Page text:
Also, a remote climate control system lets owners preheat or precool the RAV4 while it is plugged-in, which conserves battery charge and EV range. The system can be programmed by a timer on the navigation display, and can be activated using a smart phone.
The electrified RAV mimics other contemporary Toyotas, featuring a sleek, aerodynamically efficient profile, recording a coefficient of drag (Cd) of 0.30 – impressive for a SUV-like contour and a notable improvement over the standard RAV4’s 0.34 Cd.
Contributing to the low Cd number are a new grille and front bumper, more aerodynamic mirrors (sourced from a Korean market car), deeper rear spoiler and underbody cladding. Visually, the font-end changes give a more contemporary, sleek appearance to the RAV4 EV compared with the 2012 edition’s truck-like front.
New lighting isn’t just for looks. Battery power consumption is reduced by using LED low beam projector headlights with halogen projector high beams, LED daytime running lights which dim to parking lights and LED taillights.
RAV4 EV buyers have a choice of just one trim level with no options. The vehicle is basically a standard RAV4 V-6 with the sport appearance package, meaning no spare tire mounted on the rear hatch.
Slip onto the driver’s seat and the interior looks nearly identical to the gas-powered model — the same seating position, same outward visibility and same bi-level dash layout with upper and lower glove boxes. Immediately noticeable, however, are new digital gauges, a restyled center stack with an eight-inch color LCD touch screen atop, the absence of control knobs and the quirky gear shifter borrowed from the Prius.
Flanking the digital speedometer are two small gauges. The left posts driving range while the right can scroll through screens to show things like trip efficiency, CO2 reduction and a driving coach with an overall driving score. Engaging the Sport mode changes the background color to red from the Normal mode’s blue.
The large touch screen contains audio controls, backup camera, a navigation system that can locate charging stations in its search option and Toyota’s Entune app system. Having to dig into the system for audio settings is somewhat annoying, but at least there’s a volume-control button on the steering wheel.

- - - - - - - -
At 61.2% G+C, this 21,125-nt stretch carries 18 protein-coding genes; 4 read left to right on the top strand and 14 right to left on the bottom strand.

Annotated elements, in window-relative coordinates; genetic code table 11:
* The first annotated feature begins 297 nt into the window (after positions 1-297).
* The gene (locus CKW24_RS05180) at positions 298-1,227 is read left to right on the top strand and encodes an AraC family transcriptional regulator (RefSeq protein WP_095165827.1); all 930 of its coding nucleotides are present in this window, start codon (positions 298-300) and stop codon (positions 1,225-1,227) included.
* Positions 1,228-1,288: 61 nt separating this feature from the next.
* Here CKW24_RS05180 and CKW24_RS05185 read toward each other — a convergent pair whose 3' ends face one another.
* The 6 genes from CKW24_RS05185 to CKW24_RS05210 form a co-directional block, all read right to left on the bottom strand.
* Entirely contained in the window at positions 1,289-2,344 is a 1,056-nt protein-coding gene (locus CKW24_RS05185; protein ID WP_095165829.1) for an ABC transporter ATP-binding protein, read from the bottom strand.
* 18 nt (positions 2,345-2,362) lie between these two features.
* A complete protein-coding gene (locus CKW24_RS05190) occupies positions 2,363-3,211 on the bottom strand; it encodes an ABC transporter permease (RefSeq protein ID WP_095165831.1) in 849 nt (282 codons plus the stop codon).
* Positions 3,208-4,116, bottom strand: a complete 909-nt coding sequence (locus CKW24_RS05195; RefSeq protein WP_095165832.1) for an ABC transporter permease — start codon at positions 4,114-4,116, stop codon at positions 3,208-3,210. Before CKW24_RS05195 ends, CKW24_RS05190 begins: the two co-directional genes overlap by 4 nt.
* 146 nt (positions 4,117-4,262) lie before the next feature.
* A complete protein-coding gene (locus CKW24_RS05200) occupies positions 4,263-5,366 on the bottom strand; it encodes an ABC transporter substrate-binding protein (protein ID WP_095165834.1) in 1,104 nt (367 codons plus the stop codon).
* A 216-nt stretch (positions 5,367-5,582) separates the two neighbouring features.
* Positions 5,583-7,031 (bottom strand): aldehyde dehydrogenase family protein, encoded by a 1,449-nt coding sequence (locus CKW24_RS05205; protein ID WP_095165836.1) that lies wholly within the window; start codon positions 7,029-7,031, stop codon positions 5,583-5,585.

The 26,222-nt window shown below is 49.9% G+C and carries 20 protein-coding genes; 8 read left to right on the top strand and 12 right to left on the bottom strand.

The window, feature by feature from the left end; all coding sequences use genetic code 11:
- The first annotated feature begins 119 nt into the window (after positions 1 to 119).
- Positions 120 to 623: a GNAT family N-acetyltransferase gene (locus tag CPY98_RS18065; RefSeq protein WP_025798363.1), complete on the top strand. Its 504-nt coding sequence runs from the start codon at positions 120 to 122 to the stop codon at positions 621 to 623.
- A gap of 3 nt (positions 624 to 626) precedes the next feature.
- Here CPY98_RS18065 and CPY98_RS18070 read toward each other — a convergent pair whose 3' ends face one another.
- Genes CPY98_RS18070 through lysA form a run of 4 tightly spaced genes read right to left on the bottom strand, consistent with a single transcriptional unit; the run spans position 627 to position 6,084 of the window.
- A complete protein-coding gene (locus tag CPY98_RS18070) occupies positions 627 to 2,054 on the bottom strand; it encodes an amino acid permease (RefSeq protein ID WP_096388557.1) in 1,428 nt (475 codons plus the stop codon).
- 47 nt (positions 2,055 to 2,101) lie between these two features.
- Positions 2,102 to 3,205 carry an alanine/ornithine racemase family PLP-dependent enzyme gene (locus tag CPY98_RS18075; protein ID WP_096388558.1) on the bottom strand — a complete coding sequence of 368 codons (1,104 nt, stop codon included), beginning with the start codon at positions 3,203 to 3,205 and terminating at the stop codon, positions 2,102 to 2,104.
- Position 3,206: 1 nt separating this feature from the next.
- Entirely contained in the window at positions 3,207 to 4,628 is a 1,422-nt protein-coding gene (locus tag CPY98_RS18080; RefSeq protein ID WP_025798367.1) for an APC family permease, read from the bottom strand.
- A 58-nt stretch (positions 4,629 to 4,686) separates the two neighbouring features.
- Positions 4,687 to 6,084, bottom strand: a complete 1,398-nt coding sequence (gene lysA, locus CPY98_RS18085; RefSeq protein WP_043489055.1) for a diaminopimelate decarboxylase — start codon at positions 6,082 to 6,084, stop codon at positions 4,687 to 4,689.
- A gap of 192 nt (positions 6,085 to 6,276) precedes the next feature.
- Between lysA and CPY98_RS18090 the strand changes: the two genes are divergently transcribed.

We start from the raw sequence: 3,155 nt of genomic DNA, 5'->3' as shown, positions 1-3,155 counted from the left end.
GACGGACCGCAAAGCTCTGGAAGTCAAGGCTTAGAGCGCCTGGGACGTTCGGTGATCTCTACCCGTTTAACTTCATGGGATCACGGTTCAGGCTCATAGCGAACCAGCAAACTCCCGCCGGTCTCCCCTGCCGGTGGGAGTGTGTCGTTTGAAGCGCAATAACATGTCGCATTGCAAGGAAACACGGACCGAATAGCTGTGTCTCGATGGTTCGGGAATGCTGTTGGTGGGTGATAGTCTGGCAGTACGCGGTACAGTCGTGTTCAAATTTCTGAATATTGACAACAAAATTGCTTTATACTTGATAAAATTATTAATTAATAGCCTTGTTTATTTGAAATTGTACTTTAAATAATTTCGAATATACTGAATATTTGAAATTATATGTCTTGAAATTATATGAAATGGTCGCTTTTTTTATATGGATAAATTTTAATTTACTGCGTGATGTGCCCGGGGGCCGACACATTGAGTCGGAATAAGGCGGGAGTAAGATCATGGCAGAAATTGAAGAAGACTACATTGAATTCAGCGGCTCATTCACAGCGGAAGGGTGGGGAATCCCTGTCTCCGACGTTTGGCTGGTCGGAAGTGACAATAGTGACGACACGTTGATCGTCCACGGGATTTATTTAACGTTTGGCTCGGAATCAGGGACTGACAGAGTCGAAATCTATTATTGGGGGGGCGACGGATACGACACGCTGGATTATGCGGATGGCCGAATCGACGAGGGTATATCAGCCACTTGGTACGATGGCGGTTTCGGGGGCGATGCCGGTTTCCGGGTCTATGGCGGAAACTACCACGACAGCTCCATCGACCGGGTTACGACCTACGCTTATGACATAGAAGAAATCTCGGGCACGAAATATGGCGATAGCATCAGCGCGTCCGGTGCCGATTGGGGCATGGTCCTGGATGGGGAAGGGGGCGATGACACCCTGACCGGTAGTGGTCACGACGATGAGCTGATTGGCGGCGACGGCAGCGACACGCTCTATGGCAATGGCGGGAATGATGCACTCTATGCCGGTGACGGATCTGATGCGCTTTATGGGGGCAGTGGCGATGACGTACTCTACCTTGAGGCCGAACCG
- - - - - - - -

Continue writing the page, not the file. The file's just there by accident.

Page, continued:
Front seats, with eco-friendly cloth, are supportive but not excessively firm, with acceptable bolsters and adequate thigh support. A tilt-and-telescope steering wheel and six-way adjustable driver’s seat makes easy work of finding a comfortable driving position.
A relatively high seating position, low cowl and sloping hood provide excellent front visibility, while lengthy side windows eases over-the-shoulder lane checking.
There’s generous room for two rear seat adult passengers, three, not so much. Rear seatbacks recline and the 60/40 split seats slide fore or aft to optimize passenger room or cargo capacity.
Since the battery doesn’t intrude into the cabin, the 37.2 cubic feet of cargo space behind the second row seats is the same as the gas powered model — more than enough to hold a week’s worth of groceries. For more space, a simple flip of a lever folds the rear seat flat to expand cargo room to 73 cubic feet.
If little ones are part of your family, rear seats can accommodate two rear-facing infant-safety seats, two convertible child-safety seats or two booster seats. Latch anchors on the outboard seats are buried in the cushions but are easily reachable. Attaching tether anchors, however, is somewhat cumbersome and requires sliding the seats forward to connect the tethers.
Driving The RAV4 EV
My time with the RAV4 EV was limited to around an hour, but the drive route north of downtown Phoenix was varied enough to walk away with a good grasp of how Toyota’s small electric SUV performs and handles on the road.
When I pushed the blue start button, the RAV4 electric went through a quick and silent system check, “booting up,” Apodaca said – no sounds of a gasoline engine coming to life.
With the familiar Prius style shift lever moved to “D,” the small crossover moved silently through the parking lot. The rack-and-pinion electric power steering felt light, needing only a slight effort to turn. As speed increased, the steering became more weighted and acceptably responsive with more feedback than anticipated.
Short brake-pedal travel took a few miles to get used to. Once I adapted, I found breaking to be smooth without the grabby, jerky feel of some regenerative braking systems. Panic stops produced no surprises and there was no indication when the hydraulic system took charge to safely bring the RAV4 to a halt.
Acceleration is quite frisky – really frisky in Sport mode. The go pedal is easy to modulate allowing minimum electricity use during in-town driving yet, providing instant get up and go when necessary.
Ride and handling is similar to the conventional RAV4, meaning it’s close to a typical small car. The all-independent suspension did a commendable job of absorbing bumps and the infrequent Arizona potholes.
The RAV4 EV is certainly no canyon carver, but the placement of the battery lowers the center of gravity allowing even sharp curves to be taken with confidence while exhibiting only slight body roll when pushed hard.